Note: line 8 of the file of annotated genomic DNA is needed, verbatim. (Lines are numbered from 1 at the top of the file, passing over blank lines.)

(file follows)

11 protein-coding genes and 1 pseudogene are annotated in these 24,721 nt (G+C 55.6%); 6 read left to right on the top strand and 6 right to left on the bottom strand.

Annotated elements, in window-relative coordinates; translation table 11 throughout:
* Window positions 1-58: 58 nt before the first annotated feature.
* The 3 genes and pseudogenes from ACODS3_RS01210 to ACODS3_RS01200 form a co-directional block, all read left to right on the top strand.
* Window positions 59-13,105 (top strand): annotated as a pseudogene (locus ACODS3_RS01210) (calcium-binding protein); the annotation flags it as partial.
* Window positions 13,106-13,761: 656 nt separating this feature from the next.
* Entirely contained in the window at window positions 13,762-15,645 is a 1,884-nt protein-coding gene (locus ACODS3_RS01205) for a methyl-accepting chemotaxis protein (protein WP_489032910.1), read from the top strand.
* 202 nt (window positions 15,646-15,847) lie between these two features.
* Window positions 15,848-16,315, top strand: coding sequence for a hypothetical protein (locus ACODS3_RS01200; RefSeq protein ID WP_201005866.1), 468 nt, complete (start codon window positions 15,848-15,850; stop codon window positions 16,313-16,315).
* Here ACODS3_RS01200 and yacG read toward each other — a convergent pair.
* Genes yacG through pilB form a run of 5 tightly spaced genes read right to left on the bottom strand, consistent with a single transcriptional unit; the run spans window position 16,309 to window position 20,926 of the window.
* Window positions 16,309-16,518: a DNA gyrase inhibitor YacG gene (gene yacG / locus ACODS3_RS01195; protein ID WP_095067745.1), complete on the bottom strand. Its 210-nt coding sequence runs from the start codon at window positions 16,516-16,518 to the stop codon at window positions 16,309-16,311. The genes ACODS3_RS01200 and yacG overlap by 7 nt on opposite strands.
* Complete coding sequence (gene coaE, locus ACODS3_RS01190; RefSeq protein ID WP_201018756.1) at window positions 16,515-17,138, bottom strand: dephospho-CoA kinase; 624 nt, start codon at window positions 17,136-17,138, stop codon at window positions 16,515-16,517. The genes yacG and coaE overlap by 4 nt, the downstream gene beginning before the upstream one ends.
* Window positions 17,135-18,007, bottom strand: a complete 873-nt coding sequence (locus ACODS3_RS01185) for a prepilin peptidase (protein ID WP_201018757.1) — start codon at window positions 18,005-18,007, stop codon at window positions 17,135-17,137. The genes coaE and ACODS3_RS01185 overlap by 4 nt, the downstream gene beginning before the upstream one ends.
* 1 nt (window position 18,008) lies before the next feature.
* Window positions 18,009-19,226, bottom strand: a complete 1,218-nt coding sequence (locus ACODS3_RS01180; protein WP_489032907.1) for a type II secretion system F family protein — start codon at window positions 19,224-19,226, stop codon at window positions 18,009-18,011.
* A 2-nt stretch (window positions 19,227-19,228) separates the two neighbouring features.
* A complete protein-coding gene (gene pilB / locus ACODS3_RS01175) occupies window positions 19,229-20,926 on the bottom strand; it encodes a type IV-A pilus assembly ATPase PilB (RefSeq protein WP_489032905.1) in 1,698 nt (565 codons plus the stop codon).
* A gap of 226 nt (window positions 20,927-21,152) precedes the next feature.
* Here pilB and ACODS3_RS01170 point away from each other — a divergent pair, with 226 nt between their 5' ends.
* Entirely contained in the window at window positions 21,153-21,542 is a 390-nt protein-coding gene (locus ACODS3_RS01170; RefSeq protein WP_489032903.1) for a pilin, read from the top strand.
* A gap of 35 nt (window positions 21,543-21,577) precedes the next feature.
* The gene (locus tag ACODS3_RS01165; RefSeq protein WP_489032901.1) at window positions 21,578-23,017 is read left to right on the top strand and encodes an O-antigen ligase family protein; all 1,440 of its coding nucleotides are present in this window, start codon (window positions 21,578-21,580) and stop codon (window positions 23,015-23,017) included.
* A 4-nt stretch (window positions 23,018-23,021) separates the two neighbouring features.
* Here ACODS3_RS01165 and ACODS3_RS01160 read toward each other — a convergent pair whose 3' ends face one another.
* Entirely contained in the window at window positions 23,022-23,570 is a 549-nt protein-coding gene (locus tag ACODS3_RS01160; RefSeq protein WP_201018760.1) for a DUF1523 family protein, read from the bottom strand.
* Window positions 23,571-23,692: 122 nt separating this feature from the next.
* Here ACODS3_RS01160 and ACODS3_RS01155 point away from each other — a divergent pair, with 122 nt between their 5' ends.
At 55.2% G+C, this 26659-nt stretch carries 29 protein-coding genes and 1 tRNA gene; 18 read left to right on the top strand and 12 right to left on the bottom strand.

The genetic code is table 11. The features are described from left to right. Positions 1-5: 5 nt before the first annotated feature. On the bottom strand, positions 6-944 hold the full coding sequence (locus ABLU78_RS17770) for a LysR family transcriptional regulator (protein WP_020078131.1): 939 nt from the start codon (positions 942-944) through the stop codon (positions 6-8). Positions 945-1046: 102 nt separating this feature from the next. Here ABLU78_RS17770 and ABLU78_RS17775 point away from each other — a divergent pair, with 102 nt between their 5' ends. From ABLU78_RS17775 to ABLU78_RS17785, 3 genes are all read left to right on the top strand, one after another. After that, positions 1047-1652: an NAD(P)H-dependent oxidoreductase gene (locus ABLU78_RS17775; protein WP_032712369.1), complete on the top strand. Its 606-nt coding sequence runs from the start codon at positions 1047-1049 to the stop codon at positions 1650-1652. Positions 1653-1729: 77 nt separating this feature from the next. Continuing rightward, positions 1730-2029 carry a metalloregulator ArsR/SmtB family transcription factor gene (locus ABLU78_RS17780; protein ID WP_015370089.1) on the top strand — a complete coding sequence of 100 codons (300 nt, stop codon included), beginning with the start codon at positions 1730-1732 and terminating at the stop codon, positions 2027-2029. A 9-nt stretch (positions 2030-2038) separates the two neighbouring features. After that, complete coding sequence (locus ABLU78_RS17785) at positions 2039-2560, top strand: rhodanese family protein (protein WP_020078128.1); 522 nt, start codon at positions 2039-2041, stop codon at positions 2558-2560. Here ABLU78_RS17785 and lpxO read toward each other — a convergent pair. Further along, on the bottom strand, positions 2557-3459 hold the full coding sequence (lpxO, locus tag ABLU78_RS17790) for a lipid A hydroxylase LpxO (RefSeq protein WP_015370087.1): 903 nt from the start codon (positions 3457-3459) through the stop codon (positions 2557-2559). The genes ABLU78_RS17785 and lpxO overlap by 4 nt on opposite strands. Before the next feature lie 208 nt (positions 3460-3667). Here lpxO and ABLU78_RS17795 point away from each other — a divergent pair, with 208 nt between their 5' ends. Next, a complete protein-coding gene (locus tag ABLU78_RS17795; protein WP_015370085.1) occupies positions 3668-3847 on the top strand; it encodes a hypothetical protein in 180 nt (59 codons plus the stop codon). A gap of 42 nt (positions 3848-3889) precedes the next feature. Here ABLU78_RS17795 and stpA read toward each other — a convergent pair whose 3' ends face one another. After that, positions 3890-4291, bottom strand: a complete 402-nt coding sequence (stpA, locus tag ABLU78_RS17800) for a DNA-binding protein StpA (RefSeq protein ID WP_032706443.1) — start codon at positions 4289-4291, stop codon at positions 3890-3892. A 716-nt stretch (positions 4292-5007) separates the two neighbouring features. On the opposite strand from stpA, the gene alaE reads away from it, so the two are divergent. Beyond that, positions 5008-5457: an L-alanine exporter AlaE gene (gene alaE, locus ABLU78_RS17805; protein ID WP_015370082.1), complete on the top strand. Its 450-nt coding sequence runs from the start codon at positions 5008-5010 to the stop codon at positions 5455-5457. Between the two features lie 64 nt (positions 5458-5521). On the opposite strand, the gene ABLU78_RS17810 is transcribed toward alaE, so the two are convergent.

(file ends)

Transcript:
* 202 nt (window positions 15,646-15,847) lie between these two features.